Cynthia Graber reports in Slate that people in developing countries are leapfrogging 19th century lighting technology with LEDs,”a long-lasting investment that bypasses both inefficient incandescents and the lumbering power grid.”

Meet The Social Entrepreneurs Disrupting The World Of Philanthropy - October 11, 2013

Consider d.light, the scrappy start-up focused on helping the one in four people globally who live without electricity.

What happens when a social enterprise and an oil giant join forces? – September 27, 2013

San Francisco-based social enterprise d.light used to produce between 20,000 and 30,000 of its solar-powered lamps a month, selling them to people in rural Africa and India with limited access to electricity.


The Next Wireless Revolution, in Electricity – September 11, 2013

Mobile phone technology provides a model for bringing off-grid power to the poor, however financing solutions are needed.

Solar energy: African economies’ secret weapon – June 25, 2013

In the developed world, electricity is cheap and as available as the nearest outlet. But in off-the-grid Africa, energy poverty is endemic.  With national grid expansion lagging well behind growth in demand, increasingly Africans are looking not to centralized, fossil fuel-based solutions, but to the sun. Donn Tice, CEO of solar manufacturer d.light sees solar as “ . . . an opportunity to both make a big difference in the world and to do it profitably. . .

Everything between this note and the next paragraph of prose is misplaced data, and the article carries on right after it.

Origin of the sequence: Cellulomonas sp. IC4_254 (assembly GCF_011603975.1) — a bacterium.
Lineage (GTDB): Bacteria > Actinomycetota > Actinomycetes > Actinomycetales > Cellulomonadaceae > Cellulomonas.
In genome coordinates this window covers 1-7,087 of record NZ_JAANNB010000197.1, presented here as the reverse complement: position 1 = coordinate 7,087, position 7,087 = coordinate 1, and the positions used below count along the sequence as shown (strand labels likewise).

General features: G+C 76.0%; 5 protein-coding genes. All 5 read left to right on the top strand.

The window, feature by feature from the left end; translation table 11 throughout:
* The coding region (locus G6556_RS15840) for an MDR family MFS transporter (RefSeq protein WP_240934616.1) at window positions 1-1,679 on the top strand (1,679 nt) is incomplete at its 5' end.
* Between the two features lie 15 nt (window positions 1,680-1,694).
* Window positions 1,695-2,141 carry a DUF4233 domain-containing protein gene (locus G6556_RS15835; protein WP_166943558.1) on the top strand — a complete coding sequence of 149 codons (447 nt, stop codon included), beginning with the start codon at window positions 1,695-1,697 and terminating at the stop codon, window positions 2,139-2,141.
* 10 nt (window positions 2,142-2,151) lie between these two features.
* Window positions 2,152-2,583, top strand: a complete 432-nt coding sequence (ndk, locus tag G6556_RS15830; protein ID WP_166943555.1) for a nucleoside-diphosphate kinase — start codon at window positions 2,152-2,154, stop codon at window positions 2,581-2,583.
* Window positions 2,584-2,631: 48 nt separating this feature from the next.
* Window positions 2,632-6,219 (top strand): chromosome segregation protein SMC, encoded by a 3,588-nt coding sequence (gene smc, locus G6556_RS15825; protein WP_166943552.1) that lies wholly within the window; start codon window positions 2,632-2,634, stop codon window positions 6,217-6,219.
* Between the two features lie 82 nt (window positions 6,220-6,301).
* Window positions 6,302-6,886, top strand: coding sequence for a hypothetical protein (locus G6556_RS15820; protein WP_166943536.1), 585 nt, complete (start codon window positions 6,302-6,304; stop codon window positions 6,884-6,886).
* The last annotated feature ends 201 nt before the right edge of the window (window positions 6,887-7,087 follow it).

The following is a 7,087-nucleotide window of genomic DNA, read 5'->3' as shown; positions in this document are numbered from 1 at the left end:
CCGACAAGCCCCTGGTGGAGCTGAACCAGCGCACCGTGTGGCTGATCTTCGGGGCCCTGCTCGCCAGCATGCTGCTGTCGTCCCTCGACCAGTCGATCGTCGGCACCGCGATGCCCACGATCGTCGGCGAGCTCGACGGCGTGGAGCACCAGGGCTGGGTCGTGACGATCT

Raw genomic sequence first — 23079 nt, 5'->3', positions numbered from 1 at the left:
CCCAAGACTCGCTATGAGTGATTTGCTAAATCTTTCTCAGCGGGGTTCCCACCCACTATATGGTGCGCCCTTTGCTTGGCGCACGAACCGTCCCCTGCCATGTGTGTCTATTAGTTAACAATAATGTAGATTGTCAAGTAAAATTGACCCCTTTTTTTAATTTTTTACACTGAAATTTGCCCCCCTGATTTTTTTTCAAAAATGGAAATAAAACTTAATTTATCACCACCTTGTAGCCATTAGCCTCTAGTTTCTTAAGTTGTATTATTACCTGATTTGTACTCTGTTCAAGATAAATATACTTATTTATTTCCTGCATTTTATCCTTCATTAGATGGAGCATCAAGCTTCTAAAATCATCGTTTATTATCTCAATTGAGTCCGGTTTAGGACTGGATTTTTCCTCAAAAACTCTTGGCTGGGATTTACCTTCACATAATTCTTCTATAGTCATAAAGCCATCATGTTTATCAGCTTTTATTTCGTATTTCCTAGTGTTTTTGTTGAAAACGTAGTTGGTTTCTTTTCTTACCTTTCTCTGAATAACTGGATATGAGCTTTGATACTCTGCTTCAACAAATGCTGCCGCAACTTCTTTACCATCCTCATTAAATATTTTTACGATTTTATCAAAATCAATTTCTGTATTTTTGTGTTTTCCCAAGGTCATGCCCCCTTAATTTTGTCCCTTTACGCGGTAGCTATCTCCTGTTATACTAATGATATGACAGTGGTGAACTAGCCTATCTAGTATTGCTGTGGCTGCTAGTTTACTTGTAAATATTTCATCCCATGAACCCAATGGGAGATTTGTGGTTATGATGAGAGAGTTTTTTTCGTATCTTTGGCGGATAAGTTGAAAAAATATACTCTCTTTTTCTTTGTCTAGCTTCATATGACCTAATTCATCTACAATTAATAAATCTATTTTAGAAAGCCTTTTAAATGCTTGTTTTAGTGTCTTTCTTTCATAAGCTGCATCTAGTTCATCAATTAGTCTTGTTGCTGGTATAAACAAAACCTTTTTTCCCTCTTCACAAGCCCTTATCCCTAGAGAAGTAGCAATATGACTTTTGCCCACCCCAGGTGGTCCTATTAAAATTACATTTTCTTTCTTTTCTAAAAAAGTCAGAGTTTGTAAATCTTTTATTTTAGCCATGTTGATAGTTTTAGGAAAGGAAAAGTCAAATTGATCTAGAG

How Competition and Prize Capital Will Save the World – June 10, 2013

d.light’s Chairman & CEO Donn Tice views prizes as a vital means to benefit our global society and more quickly address the most pressing issues of our time.   By helping young companies focus on differentiation and the “big idea” beyond prototypes, prize capital delivers exponential ROI by encouraging innovation, spurring competition and validating new ways of doing business that accelerate transformation in energy delivery.

SF startup’s solar lamps aid developing world – April 26, 2013

Most of Donn Tice’s customers make $4 to $6 a day. What little money they have, they guard.  But they’re willing to part with some of it, Tice says, for a product that can improve their lives.”I can’t tell you how profoundly meaningful it is, how inspiring it is, to go to a village with our customers and go to a school where recently the students weren’t using lights to study,” Tice said. “It doesn’t take a lot of imagination to visualize how really transformative that could be in the trajectory of their lives.

Solar Power for the Poor – March 3, 2013

Marc Gunther speaks with d.light’s Chairman and CEO, Donn Tice, about his efforts to prove the late C.K. Prahalad’s thesis, Tice’s mentor, that companies can make money and do good by creating products and services for the world’s poorest people.

Where There’s Smoke, There’s Fire:  A Call to Action for Better Indoor Air Pollution Research – February 27, 2013

Donn Tice, d.light Chairman and CEO presents a challenge to policy makers, researchers and others to investigate the effects of kerosene smoke from lanterns, as well as cookstoves as a major contributor to indoor air pollution (IAP).

Chairman & CEO of d.light offers thoughts on Crowdfunding – February 14, 2013

Jim Witkin, writing for the New York Times Environment section, recently spoke with d.light’s Chairman & CEO, Donn Tice about SunFunder, a new entry into the online crowdfunding sector.  Witkin queried Tice about whether crowdfunding can unlock a significant amount of financing for businesses to bring renewable energy products to off-the-grid areas.

d.light Rep Brings Solar Lanterns to brighten Afghans’ future – Jan. 25, 2013

Chikako Fujita wants to make a change  by selling solar lanterns in Afghanistan, to create a healthier and more prosperous future for its citizens.